Journaling helps me clarify my thinking, process my feelings, and make better decisions. It’s also cheaper than therapy! But like most people, I haven’t always been consistent.
In the past, I really wanted to journal. I was convinced of the benefits. But I found myself blowing it off with increasing frequency. Sound familiar?
Thankfully, a few years ago I stumbled on something that solved the problem for me. Not one hundred percent of the time, but most of the time.
At first, I didn’t think it was a big deal. It seemed too simple. But I shared it with my wife, Gail, who was struggling with consistency herself. After successfully using it for a few weeks, she said, “Honey, you have got to blog about this.”
So here’s what I shared with her: Use a journaling template.
Not that earth-shattering, right? I didn’t think so. I template almost everything I do so I don’t have to constantly reinvent my workflows. I want to document the process and then improve it over time.
That’s exactly what I’ve done with my journaling template. I have gone through several iterations, and I am sure I will go through more. It basically consists of eight questions broken down into three parts.
This template assumes I’m journaling in the morning. As I mentioned at the start, it’s part of my morning ritual. A good night’s sleep puts the previous day’s events into perspective for me. I’m not at my most resourceful at night.
- What happened yesterday? I don’t chronicle everything, of course. I just hit the highs and the lows—those activities or events I want to remember later.
- What were my biggest wins from yesterday? This gives me a sense of momentum to start the day.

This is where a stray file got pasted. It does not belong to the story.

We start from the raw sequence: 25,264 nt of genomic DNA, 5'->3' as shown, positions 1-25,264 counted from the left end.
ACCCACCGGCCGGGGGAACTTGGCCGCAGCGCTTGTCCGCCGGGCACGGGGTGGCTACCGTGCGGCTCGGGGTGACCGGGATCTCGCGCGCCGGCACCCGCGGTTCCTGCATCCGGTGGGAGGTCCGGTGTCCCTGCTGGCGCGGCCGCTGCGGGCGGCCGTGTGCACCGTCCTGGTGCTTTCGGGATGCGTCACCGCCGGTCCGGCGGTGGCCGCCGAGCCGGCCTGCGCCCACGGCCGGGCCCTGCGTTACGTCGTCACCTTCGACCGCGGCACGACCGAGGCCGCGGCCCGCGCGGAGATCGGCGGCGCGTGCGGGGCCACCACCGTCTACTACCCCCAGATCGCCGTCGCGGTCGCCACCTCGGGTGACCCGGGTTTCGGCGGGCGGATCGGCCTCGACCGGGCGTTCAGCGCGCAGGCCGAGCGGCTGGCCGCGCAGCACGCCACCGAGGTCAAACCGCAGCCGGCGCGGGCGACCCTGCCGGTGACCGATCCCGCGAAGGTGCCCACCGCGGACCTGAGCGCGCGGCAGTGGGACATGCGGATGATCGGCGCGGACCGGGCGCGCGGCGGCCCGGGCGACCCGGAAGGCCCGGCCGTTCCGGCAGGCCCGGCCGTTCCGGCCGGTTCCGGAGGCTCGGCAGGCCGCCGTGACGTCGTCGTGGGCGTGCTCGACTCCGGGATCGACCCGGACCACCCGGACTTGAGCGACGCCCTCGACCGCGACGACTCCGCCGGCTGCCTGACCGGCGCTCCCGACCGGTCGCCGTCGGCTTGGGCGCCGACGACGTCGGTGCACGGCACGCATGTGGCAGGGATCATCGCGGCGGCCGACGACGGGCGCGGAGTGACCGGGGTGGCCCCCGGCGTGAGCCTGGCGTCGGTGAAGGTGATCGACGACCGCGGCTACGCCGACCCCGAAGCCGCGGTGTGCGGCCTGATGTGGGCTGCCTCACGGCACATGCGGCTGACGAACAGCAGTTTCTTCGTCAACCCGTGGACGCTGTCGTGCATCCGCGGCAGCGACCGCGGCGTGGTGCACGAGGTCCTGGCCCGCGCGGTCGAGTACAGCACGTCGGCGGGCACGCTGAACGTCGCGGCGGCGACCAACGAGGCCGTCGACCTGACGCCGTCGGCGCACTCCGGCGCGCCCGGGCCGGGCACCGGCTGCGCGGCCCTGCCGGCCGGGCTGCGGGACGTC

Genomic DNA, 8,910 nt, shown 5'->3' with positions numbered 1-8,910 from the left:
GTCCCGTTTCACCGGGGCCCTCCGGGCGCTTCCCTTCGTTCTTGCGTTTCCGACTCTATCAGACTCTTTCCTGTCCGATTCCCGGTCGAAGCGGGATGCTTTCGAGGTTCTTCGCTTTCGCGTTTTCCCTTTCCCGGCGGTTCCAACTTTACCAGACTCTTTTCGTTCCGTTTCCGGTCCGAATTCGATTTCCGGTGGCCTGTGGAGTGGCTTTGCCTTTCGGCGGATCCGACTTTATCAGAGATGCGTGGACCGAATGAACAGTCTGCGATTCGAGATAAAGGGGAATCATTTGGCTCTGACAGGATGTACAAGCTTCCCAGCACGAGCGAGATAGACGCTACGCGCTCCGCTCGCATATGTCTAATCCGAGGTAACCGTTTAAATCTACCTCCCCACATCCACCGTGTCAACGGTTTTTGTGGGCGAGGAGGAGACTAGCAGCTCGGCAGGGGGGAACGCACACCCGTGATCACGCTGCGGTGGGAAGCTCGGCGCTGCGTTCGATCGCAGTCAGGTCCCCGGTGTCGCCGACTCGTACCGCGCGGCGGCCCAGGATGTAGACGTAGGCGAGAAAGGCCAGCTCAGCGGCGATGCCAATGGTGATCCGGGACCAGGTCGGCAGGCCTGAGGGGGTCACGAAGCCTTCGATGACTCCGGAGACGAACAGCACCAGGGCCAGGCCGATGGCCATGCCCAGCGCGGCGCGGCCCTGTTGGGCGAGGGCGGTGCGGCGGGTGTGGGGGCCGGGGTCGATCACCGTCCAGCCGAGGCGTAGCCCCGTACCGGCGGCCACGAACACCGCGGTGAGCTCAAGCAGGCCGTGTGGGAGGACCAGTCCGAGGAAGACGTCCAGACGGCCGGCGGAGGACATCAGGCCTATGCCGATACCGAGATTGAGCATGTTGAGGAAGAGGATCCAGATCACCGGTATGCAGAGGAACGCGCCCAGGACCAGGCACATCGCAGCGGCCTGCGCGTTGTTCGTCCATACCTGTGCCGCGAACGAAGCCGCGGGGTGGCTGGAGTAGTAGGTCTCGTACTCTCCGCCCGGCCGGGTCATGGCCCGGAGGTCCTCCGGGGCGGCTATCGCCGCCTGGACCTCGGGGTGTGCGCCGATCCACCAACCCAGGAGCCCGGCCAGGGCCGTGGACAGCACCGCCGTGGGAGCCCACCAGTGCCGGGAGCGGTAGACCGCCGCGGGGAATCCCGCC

- What lessons did I learn that I don’t want to forget? I try to distill my experience down into a couple of lessons I want to remember. It’s not what happens to us but what we learn from what happens to us.
- What am I thankful for right now? This is one practical way I can begin my day with a sense of abundance and gratitude.
- How am I feeling right now? Feelings aren’t the be-all-end-all, but they are an important clue. In the past, I just ignored or suppressed them. This gives me an opportunity to check in on myself.
- What did I read today? I record a list of anything I’ve read since I last journaled, including books, blogs, and Bible passages.
- What stood out to me in my reading? I don’t want to lose what I learn, so I record key lessons and insights.
- What are my plans for today? I preview my schedule and identify the key tasks for the day. This helps me prioritize.
Note: The descriptive text above is simply for your benefit. It’s not actually part of the template.
That goes for the template itself. One size doesn’t fit all, so feel free to adjust it however works best for you.
To make it easy, I keep the template in TextExpander. It’s one of my key productivity tools. I just type ;je (as in “journal entry”) and TextExpander replaces that text with my template. Here’s a quick screencast to show you how this works.
For me, journaling is a means to an end. It helps me think more deeply about my life, where it is going, and what it means.
The advantage of using a template is that it gives me a track to run on. This is especially helpful on those mornings when my brain is a little foggy or I don’t particularly feel like writing.
All I have to do is get started and then the process pretty much takes over. I spend fifteen minutes. No more, no less.
Question: What keeps you from journaling on a regular basis? Do you think a template could help?